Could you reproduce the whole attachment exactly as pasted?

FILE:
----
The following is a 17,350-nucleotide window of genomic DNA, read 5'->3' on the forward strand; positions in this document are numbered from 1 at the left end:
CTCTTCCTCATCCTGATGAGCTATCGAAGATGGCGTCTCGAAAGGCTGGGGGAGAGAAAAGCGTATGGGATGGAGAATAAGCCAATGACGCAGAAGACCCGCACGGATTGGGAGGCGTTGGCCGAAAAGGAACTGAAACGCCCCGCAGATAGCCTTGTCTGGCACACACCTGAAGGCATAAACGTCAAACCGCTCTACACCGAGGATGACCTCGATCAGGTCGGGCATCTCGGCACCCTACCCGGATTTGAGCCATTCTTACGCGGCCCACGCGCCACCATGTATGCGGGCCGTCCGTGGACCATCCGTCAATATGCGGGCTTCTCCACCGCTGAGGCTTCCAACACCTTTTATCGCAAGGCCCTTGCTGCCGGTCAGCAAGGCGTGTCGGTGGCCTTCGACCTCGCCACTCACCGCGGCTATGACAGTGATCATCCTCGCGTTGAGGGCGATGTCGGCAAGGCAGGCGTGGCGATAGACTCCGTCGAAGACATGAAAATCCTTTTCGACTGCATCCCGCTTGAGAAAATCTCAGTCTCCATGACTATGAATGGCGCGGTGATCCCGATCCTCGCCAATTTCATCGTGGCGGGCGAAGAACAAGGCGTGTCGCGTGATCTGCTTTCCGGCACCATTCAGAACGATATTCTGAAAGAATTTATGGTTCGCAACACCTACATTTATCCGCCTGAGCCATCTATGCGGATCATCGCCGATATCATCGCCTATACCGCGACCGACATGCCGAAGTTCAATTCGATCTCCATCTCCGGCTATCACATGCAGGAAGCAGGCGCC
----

The following is a 17,350-nucleotide window of genomic DNA, read 5'->3' on the forward strand; positions in this document are numbered from 1 at the left end:
CTCTTCCTCATCCTGATGAGCTATCGAAGATGGCGTCTCGAAAGGCTGGGGGAGAGAAAAGCGTATGGGATGGAGAATAAGCCAATGACGCAGAAGACCCGCACGGATTGGGAGGCGTTGGCCGAAAAGGAACTGAAACGCCCCGCAGATAGCCTTGTCTGGCACACACCTGAAGGCATAAACGTCAAACCGCTCTACACCGAGGATGACCTCGATCAGGTCGGGCATCTCGGCACCCTACCCGGATTTGAGCCATTCTTACGCGGCCCACGCGCCACCATGTATGCGGGCCGTCCGTGGACCATCCGTCAATATGCGGGCTTCTCCACCGCTGAGGCTTCCAACACCTTTTATCGCAAGGCCCTTGCTGCCGGTCAGCAAGGCGTGTCGGTGGCCTTCGACCTCGCCACTCACCGCGGCTATGACAGTGATCATCCTCGCGTTGAGGGCGATGTCGGCAAGGCAGGCGTGGCGATAGACTCCGTCGAAGACATGAAAATCCTTTTCGACTGCATCCCGCTTGAGAAAATCTCAGTCTCCATGACTATGAATGGCGCGGTGATCCCGATCCTCGCCAATTTCATCGTGGCGGGCGAAGAACAAGGCGTGTCGCGTGATCTGCTTTCCGGCACCATTCAGAACGATATTCTGAAAGAATTTATGGTTCGCAACACCTACATTTATCCGCCTGAGCCATCTATGCGGATCATCGCCGATATCATCGCCTATACCGCGACCGACATGCCGAAGTTCAATTCGATCTCCATCTCCGGCTATCACATGCAGGAAGCAGGCGCC